For the reasons set forth herein, the undersigned RECOMMENDS that Jeremiah Talbott's Motion to Withdraw (doc. 17) be GRANTED, and that Walter McDonald's claims be DISMISSED.

         Notice of Right to File Objections

         A copy of this report and recommendation shall be served on all parties in the manner provided by law. Any party who objects to this recommendation or anything in it must, within fourteen (14) days of the date of service of this document, file specific written objections with the Clerk of this Court. See 28 U.S.C. § 636(b)(1); Fed.R.Civ.P. 72(b); S.D. ALA. GenLR 72(c). The parties should note that under Eleventh Circuit Rule 3-1, “[a] party failing to object to a magistrate judge's findings or recommendations contained in a report and recommendation in accordance with the provisions of 28 U.S.C. § 636(b)(1) waives the right to challenge on appeal the district court's order based on unobjected-to factual and legal conclusions if the party was informed of the time period for objecting and the consequences on appeal for failing to object. In the absence of a proper objection, however, the court may review on appeal for plain error if necessary in the interests of justice.” 11th Cir. R. 3-1.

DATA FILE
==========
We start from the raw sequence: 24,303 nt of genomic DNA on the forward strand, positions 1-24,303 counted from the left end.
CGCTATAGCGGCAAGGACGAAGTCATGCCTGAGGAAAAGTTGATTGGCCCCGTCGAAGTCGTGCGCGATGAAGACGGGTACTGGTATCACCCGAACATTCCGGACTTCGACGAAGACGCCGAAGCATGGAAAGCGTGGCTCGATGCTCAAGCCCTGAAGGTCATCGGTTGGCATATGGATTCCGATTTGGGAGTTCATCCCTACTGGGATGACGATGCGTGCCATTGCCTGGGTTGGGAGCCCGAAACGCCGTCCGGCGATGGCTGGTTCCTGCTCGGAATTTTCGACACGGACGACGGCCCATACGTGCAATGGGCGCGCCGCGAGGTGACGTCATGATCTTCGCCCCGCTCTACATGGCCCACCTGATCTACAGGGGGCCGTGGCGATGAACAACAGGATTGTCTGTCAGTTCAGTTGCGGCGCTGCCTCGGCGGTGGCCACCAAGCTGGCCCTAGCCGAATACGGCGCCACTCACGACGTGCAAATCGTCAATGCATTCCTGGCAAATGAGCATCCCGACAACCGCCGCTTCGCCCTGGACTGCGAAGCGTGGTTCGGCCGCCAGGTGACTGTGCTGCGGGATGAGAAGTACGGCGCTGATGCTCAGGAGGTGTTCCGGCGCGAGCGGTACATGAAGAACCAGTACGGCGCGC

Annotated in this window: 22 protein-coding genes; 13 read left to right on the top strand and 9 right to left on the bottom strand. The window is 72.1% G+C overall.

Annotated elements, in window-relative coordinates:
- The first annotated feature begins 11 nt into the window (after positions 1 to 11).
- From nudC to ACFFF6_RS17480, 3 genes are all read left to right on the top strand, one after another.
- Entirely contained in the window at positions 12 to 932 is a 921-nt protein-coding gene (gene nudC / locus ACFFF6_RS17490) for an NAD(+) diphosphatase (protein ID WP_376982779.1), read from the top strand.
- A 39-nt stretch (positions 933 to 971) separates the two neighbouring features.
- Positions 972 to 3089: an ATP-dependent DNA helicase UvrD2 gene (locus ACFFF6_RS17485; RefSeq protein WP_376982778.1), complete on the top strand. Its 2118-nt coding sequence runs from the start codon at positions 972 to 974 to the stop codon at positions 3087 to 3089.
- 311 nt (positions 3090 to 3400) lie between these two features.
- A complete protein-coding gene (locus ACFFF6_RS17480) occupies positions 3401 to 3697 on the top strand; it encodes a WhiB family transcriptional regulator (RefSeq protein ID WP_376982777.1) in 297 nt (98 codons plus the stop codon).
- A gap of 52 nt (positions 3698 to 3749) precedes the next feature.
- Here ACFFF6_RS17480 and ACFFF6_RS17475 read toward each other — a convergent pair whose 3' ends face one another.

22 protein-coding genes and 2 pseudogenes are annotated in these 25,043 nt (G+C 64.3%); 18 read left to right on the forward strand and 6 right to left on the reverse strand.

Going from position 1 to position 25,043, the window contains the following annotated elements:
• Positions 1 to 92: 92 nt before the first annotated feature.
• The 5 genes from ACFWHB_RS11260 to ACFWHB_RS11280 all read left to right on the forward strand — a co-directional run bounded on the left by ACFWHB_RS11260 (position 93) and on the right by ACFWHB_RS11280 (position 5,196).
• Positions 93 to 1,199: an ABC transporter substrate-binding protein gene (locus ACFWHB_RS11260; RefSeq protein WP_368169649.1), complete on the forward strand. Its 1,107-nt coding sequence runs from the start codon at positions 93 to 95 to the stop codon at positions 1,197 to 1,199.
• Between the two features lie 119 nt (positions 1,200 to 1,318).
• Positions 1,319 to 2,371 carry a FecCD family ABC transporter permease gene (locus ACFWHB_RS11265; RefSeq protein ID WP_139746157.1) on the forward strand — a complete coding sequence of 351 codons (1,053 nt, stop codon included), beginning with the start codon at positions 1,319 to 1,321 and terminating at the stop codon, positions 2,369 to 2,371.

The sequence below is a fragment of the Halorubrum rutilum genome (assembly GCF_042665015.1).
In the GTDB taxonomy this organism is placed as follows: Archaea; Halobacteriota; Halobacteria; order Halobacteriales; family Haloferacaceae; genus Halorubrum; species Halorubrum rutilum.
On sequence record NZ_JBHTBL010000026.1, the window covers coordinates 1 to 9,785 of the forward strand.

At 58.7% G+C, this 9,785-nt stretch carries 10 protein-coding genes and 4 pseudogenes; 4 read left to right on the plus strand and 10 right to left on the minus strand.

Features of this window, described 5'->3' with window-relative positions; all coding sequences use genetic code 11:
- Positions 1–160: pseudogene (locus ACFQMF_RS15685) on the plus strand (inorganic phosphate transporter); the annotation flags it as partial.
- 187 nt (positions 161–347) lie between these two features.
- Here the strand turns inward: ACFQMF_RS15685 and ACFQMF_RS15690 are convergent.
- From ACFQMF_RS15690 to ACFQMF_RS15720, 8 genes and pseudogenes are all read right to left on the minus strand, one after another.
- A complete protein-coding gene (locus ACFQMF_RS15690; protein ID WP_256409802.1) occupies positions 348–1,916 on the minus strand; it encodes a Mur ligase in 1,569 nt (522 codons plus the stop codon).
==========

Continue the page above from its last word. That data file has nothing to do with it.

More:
In order to be specific, an objection must identify the specific place in the Magistrate Judge's report and recommendation where the disputed determination is found. An objection that merely incorporates by reference or ...